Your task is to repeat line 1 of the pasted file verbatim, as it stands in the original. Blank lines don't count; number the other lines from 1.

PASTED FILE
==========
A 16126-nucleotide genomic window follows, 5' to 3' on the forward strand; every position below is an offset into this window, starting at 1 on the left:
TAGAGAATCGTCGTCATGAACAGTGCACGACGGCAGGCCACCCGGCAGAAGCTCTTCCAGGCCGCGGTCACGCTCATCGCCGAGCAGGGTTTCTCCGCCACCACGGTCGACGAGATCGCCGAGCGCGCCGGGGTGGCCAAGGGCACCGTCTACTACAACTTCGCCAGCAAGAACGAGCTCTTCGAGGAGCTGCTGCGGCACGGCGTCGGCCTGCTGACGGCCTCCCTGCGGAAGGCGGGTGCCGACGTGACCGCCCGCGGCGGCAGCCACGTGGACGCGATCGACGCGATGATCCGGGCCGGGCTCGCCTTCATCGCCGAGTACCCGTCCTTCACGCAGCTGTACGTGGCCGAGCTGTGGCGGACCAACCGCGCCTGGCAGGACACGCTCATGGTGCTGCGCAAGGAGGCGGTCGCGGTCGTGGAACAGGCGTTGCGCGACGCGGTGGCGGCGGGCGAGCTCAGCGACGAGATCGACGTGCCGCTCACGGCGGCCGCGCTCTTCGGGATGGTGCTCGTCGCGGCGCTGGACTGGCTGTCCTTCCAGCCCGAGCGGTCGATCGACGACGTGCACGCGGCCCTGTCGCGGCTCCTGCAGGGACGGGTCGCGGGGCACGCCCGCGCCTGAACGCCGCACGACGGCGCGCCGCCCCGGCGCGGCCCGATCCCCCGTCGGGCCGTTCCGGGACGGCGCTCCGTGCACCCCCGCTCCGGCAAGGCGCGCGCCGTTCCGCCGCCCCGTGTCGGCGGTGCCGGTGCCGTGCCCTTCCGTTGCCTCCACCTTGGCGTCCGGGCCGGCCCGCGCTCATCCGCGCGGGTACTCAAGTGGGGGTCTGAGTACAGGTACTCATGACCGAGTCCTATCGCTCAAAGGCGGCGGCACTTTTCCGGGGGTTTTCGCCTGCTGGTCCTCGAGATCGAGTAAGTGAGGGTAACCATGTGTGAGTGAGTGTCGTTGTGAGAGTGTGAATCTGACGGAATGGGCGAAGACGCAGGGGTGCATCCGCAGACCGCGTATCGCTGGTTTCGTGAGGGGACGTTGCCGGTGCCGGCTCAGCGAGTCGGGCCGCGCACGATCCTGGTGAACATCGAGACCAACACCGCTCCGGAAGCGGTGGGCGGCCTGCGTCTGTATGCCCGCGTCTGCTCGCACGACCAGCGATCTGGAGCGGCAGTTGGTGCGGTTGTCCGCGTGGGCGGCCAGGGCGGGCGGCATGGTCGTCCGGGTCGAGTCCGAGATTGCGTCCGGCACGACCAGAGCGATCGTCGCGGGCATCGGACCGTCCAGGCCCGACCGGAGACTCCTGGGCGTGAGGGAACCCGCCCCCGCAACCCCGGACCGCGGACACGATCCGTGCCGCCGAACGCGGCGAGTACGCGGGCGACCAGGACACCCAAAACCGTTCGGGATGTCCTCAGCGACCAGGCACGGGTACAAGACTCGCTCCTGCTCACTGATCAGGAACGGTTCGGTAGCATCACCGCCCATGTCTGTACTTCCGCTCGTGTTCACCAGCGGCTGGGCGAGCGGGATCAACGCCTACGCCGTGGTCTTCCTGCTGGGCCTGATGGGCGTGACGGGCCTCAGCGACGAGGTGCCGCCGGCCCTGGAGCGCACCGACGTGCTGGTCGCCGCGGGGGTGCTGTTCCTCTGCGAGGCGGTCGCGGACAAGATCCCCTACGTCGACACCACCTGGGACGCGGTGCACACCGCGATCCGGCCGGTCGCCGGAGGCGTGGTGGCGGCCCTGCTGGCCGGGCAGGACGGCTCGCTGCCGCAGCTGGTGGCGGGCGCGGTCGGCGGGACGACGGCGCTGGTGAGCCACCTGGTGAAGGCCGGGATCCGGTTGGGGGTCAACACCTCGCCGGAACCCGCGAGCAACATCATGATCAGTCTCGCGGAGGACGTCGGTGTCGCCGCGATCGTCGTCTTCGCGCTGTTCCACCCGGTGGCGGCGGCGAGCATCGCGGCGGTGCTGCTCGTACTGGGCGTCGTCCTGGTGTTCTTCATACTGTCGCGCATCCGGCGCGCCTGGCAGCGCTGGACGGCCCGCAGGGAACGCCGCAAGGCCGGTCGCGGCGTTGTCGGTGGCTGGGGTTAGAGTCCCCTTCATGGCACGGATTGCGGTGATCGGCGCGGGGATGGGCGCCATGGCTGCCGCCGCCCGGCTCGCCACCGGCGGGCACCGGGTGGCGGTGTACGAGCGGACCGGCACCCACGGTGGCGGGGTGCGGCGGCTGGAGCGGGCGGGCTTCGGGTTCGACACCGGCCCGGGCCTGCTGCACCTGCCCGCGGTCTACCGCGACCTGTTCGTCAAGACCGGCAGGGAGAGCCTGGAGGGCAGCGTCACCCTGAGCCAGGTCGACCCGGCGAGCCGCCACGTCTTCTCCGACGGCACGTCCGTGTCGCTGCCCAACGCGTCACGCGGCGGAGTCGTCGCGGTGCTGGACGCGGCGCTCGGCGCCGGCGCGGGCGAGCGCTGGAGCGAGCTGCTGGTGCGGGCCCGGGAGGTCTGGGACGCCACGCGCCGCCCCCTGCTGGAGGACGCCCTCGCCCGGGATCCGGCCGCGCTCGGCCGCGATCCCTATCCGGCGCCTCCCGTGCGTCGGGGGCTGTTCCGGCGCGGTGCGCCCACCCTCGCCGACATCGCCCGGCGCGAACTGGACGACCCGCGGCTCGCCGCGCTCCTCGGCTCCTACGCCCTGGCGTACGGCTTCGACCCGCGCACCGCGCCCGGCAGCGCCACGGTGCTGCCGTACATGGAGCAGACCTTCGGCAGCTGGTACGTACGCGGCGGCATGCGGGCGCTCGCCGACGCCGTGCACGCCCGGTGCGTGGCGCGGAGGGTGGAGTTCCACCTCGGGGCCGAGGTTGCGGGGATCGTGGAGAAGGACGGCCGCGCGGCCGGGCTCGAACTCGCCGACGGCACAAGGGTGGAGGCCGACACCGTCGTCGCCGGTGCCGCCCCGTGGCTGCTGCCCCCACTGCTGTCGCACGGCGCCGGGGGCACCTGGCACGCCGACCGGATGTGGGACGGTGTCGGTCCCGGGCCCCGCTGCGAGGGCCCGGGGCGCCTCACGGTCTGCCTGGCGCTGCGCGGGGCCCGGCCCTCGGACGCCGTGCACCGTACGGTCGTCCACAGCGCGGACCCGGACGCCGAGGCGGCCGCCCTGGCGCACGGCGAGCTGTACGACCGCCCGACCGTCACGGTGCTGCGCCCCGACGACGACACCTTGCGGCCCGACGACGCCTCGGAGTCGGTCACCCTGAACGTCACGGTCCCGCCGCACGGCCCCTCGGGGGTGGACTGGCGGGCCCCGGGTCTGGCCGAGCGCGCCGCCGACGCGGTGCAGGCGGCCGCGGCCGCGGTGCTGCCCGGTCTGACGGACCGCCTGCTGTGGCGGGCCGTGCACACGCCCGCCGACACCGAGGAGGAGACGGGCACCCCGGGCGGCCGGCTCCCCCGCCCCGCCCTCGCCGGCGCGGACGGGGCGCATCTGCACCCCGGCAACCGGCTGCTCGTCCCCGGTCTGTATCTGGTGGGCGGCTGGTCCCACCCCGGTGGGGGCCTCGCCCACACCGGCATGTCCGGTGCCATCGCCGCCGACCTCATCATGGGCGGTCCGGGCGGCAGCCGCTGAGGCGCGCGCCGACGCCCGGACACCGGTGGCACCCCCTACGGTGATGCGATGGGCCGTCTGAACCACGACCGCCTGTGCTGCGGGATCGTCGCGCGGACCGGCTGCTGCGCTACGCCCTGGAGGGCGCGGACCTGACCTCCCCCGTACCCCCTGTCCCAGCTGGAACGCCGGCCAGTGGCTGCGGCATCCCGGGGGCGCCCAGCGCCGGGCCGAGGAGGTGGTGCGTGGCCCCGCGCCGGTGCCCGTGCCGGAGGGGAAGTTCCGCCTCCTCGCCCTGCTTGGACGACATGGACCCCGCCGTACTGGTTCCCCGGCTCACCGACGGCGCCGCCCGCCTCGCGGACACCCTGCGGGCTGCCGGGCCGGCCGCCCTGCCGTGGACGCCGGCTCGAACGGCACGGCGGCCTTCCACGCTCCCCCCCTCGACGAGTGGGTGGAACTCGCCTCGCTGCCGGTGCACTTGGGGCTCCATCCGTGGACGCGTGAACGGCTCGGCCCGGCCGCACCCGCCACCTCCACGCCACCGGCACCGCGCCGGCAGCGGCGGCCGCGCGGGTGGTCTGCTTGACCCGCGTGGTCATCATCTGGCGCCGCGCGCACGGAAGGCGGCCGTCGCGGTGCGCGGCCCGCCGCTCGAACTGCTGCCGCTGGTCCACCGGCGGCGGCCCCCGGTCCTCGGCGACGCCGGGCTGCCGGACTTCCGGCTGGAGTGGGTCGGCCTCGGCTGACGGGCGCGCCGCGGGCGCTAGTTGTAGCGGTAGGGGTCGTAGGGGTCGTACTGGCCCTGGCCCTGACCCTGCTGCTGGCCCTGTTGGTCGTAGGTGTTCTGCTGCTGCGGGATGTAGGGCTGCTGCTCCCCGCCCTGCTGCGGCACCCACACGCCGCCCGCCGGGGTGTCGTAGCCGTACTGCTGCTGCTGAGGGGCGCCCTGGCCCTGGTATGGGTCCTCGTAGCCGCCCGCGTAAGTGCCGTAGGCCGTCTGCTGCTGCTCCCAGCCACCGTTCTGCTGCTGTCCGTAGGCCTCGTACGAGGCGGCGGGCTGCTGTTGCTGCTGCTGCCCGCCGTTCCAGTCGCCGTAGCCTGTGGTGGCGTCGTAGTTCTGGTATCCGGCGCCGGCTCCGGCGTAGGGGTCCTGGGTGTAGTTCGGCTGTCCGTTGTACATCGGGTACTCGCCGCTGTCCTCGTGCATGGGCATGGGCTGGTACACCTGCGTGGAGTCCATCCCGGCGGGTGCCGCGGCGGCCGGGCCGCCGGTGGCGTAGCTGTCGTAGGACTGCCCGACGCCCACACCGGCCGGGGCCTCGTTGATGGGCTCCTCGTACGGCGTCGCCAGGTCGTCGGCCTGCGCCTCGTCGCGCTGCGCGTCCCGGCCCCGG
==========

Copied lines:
A 16126-nucleotide genomic window follows, 5' to 3' on the forward strand; every position below is an offset into this window, starting at 1 on the left: